A limping crow portends disaster (79)
Here is an omen reminiscent of the flock of crows (or, to use the appropriate collective noun, the murder of crows) that gather in the very first scene of Schehadé’s 1957 play Histoire de Vasco, the tale of a hapless barber who is duped into joining the army and mistakes the battle for a duck hunt. The French poem conjures an unmistakable fairytale atmosphere with its “corbeau à béquilles” – a crow on crutches. “Béquilles,” furthermore, contains an echo of the word “bec” (beak) while phonetically anticipating the verb “prédit” (predicts): Schehadé’s crow speaks. Austin Carder kicks the crutches away and leaves us with a much starker, silent image. The disaster foretold has, in a sense, already occurred.
Pigeons pronounced their steps (109)
Unlike the crow on the page/branch above, these pigeons are fully audible. In translating the verb “articulaient,” Carder has opted for the alliterative “pronounced,” and there’s something very satisfying about hearing the three p’s pecking their way across the courtyard.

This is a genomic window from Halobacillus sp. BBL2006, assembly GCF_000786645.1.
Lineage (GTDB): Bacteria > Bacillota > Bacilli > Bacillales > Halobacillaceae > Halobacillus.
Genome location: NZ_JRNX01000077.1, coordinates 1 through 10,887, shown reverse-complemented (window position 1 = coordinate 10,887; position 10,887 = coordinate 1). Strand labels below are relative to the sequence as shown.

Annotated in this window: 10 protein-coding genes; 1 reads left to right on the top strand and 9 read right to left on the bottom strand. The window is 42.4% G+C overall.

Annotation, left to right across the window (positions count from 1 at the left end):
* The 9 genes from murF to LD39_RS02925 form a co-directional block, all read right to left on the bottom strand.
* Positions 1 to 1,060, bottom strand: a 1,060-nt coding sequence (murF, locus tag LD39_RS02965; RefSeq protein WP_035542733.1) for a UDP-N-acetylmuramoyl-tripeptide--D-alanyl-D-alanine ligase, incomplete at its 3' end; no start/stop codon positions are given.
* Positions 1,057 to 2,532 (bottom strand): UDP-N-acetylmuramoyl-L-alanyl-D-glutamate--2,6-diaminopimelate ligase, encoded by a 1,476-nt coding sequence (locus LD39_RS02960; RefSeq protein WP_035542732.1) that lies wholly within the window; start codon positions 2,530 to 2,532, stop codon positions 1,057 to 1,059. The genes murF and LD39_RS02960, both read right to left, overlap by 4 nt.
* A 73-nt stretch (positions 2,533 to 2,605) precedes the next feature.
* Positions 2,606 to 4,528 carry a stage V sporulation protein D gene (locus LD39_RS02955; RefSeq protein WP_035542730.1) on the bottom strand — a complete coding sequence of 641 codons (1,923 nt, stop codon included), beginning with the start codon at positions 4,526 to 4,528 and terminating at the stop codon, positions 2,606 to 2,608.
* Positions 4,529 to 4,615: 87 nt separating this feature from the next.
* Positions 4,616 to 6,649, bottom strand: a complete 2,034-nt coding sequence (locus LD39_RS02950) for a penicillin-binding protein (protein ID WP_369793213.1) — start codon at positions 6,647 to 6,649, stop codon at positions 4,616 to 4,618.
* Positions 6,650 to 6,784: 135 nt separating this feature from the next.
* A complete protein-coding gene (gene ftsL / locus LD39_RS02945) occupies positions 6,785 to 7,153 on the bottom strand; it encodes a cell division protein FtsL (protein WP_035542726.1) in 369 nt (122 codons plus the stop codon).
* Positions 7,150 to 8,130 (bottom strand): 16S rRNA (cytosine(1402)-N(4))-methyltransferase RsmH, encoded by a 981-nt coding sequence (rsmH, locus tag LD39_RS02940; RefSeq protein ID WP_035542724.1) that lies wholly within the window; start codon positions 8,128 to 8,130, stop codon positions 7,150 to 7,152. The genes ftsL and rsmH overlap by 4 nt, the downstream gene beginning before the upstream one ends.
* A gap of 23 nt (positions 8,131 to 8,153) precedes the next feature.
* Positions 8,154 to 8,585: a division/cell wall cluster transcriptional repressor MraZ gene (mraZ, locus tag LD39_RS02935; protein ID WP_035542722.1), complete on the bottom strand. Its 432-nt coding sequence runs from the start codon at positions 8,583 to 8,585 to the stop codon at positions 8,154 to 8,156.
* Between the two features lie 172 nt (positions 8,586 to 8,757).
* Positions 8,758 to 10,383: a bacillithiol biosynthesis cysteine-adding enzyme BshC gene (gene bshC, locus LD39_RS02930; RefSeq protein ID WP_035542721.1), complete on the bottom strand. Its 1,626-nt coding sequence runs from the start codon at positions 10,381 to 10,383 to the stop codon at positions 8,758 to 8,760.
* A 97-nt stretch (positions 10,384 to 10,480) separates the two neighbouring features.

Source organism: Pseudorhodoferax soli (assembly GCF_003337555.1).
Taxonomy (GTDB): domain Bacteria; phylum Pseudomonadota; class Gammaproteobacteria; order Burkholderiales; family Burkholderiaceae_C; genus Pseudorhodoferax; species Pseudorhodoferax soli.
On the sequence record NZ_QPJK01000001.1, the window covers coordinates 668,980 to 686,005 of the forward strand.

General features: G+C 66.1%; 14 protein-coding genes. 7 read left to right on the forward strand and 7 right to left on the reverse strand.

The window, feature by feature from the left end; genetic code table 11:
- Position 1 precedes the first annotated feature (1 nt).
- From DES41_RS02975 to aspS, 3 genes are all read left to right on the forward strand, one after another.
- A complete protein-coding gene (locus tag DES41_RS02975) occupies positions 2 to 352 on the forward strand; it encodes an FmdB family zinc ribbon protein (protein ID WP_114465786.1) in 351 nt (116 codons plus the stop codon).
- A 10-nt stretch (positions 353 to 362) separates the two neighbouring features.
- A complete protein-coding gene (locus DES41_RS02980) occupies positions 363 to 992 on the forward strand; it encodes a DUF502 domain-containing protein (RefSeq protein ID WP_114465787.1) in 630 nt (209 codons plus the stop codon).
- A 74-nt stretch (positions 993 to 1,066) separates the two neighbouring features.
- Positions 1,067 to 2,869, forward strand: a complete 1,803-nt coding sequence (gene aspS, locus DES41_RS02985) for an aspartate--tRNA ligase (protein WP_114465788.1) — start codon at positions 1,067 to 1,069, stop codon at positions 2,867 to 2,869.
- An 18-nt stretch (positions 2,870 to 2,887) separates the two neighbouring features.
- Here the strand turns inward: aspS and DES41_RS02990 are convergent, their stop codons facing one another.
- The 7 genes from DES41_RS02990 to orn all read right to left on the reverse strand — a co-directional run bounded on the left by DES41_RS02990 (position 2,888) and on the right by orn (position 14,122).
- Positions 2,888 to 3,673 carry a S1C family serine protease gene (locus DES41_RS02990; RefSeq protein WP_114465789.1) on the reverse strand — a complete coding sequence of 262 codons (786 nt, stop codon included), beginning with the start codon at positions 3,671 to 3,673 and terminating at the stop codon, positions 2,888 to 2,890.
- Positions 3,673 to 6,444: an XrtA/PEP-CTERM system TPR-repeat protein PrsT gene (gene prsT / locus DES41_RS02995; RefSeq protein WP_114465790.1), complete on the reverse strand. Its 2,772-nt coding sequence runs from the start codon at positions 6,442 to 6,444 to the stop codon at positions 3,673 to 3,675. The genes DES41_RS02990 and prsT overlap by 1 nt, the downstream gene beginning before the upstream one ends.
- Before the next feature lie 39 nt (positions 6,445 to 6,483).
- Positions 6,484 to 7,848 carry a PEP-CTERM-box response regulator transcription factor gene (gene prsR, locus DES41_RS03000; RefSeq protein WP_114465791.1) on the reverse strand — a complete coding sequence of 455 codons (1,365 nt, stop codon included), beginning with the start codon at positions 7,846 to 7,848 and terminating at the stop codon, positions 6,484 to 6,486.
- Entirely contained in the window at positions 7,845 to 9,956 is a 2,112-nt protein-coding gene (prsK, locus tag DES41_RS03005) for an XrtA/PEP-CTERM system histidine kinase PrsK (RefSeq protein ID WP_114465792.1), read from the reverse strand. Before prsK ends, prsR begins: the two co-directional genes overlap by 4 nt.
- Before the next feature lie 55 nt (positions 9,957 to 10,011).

There was a breeze in the branches
Nothing else (111)
Unless that was the rustle of a monkey, or the flutter of a ring-dove’s wings. Oh look…
 Georges Schehadé, La Soirée des proverbes, Paris, Gallimard, 1954, p. 54.
 Ibid. My translation.
 Baptiste Morizot, On the Animal Trail, transl. Andrew Brown, Cambridge, Polity Press, 2021, p. 154.
 Georges Schehadé, Poésies I (1938), in Les Poésies, Paris, Gallimard, 2001, p. 13.
 “Il ne mord pas, il pique; il y a de l’insecte en lui” (“Avant-propos,” in Georges Schehadé, Œuvre complète, vol. 1, Beirut, Éditions Dar An-Nahar, 1998, p. xiii). My translation.
 “Mille oiseaux qui s’enfuient n’en font un qui se pose” (in Anthologie du vers unique (1977), Georges Schehadé, Paris, Éditions Bartillat, 2011, p. 1). My translation.
 “Les oiseaux […] non-chantent notre monde abîmé” (“Écoute ce que te dit l’oiseau,” Po&sie, 2019, Issue 167-168, p. 238). My translation.
 Georges Bataille, “The Passage from Animal to Man and the Birth of Art” (1953), The Cradle of Humanity: Prehistoric Art and Culture, transl. Stuart Kendall and Michelle Kendall, New York, Zone Books, 2005, p. 75.
Samuel Martin teaches French at the University of Pennsylvania. He has translated works by several contemporary writers including Jean-Christophe Bailly and Georges Didi-Huberman; his translation of Didi-Huberman’s Bark was a co-winner of the French-American Foundation Translation Prize and was longlisted for the PEN Translation Prize.
Originally published on Hopscotch Translation
Tuesday, April 5, 2022